CNBC’s Jim Kramer on Friday outlined an investment case for five legacy tech companies that he believes could show strong returns in 2022.
The Mad Money host said the following shares are in line with his main theme for this year, which is investing in profitable tangible goods companies: Apple, Cisco, IBM, Microsoft and Oracle.
“While most of the losing cloud software stocks are not currently available, there are many tech names that do real things and make real profits,” Kramer said, arguing that they can perform well despite the Fed’s tightening of monetary policy.
“You want boring, mature companies — the ones that are often derisively referred to as ‘old technology,’” Kramer added. “I speak to the new and to the old.”
“Even though stocks were up 34% last year … they are now back $ 10 from their highs reached earlier this week, thanks to the technology crisis. Whenever you have this opportunity to buy with Apple, you should take advantage of it, ”said Kremer.
Kramer said he believes Apple will benefit from the deferred demand that consumers can unleash. as soon as the supply chain problems subside. The “monstrous” iPhone maker’s share buyback program is even more profitable amid the Fed’s tightening of the Fed, Kramer said.
Cisco shares have rallied since late November, Kramer said, as investors began to take notice of the company’s recent income statements.
“The last two quarters have not been bad because of demand. In fact, we are seeing a surge in corporate technology spending; the problem was a supply chain crisis, ”said Kramer, who also touted the computer networking company’s shift to software and the recurring revenue streams that accompany it.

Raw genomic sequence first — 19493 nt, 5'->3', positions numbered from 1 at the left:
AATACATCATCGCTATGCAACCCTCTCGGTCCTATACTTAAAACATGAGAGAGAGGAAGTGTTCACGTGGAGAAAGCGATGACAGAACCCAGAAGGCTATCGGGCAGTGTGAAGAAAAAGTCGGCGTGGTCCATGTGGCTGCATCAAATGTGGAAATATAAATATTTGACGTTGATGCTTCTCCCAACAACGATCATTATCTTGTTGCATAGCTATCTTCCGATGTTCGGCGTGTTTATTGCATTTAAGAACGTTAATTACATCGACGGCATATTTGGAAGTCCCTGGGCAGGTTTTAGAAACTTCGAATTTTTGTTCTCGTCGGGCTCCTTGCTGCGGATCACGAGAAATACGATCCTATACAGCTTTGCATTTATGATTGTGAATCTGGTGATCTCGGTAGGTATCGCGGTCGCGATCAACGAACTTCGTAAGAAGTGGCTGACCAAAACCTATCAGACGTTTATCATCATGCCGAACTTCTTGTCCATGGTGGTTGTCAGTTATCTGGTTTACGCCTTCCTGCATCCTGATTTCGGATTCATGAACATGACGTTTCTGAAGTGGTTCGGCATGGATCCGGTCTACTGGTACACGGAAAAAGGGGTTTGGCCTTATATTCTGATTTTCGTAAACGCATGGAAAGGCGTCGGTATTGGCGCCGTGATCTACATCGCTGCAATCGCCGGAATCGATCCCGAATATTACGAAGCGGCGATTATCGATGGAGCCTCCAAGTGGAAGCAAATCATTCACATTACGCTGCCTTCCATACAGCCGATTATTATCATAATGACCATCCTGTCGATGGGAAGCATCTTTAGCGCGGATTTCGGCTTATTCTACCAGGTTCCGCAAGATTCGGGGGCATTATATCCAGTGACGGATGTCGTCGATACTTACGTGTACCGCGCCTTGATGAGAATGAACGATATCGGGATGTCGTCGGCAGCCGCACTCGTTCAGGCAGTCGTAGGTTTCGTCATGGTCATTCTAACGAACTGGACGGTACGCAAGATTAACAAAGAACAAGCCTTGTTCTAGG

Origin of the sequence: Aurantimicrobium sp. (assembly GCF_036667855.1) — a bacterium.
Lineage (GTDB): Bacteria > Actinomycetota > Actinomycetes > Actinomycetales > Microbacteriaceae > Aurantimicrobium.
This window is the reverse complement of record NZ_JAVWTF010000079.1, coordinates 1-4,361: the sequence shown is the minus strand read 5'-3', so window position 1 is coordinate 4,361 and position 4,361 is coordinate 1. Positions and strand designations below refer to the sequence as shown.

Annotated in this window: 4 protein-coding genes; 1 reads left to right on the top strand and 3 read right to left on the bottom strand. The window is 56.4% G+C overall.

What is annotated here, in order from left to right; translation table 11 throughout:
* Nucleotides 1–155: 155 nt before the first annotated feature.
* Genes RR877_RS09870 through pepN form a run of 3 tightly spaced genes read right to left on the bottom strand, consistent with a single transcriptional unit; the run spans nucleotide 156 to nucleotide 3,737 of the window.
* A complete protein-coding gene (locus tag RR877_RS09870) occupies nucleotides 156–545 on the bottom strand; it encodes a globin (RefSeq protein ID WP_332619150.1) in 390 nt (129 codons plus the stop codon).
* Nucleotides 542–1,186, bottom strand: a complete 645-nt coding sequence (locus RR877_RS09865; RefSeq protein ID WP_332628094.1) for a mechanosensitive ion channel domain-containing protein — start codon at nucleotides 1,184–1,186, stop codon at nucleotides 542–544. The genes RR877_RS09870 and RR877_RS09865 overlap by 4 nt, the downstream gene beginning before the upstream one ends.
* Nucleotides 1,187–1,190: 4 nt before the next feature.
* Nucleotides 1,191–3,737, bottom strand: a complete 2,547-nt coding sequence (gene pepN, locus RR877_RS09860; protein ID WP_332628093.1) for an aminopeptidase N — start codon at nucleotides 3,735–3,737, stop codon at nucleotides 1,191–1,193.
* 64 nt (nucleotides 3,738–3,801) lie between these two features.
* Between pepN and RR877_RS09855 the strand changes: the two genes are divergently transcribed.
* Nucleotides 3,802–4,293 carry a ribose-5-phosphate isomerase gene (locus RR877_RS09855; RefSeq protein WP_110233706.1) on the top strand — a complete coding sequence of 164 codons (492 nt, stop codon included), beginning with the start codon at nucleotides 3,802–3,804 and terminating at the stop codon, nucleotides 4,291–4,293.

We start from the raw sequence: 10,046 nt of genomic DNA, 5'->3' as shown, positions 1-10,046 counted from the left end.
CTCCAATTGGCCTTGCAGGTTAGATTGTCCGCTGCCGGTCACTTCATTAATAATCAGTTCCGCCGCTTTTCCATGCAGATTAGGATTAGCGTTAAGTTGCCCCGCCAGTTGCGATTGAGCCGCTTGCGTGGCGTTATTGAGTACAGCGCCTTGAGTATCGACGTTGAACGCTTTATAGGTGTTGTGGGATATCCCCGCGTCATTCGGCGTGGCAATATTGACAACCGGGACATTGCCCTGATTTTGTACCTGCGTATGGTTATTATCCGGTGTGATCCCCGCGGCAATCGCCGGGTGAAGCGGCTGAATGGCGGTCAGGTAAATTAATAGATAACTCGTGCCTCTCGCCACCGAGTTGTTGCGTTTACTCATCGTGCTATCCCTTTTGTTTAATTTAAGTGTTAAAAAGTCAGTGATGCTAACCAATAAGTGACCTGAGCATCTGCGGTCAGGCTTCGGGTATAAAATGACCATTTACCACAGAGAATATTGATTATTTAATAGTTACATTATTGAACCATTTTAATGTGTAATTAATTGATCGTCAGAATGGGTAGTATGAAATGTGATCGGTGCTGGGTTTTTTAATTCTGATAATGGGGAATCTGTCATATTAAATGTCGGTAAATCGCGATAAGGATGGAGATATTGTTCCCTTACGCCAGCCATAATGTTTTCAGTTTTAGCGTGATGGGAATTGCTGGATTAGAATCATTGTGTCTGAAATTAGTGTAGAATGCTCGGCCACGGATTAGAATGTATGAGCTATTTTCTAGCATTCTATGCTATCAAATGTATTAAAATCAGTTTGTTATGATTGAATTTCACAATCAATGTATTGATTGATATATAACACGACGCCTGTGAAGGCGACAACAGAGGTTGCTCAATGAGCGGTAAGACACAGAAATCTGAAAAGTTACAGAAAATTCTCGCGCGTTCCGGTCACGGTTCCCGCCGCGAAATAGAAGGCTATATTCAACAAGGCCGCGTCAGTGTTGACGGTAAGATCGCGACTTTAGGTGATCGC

“[Cisco CEO Chuck Robbins] says things are set to change in the second half of Cisco’s fiscal year, which begins in February. I tend to believe him because he is a real shooter, ”said Kramer.
Kramer said he won’t be surprised if IBM shares sell off when the company announces earnings in a couple of weeks, but he holds a favorable view of the longer term.
“I still like IBM for two very simple reasons: it’s incredibly cheap, it sells 12x the price, and even after Kindryl retained its dividend prior to the split, which means that the stock return was 4.9%, ”Kramer said.
He also said that he supports “CEO Arvind Krishna’s mission of unleashing value at all costs.”
“This stock is up about 51% last year, but with the sale in recent weeks, you have a very good buying opportunity here. The stock fell 10% from late November highs. This usually doesn’t happen. ” happen, ”said Kremer. “Microsoft is exactly the kind of tangible technical story that needs to kick in when the Fed starts to slow down to stop the economy.”
Even after the breakout in 2021, Kramer said he still sees Oracle stock as cheap. The last quarter for the enterprise software giant has been fantastic, Cramer said. However, the stock lost the profit it made after the report, in part due to Wall Street’s backlash on Oracle plans to buy electronic health record company Cerner.
“This is yet another time that the recent pullback allowed you to enter at an astonishing price,” Kramer said.
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Disclosure: The Cramer Charitable Foundation owns shares in Microsoft, Apple and Cisco.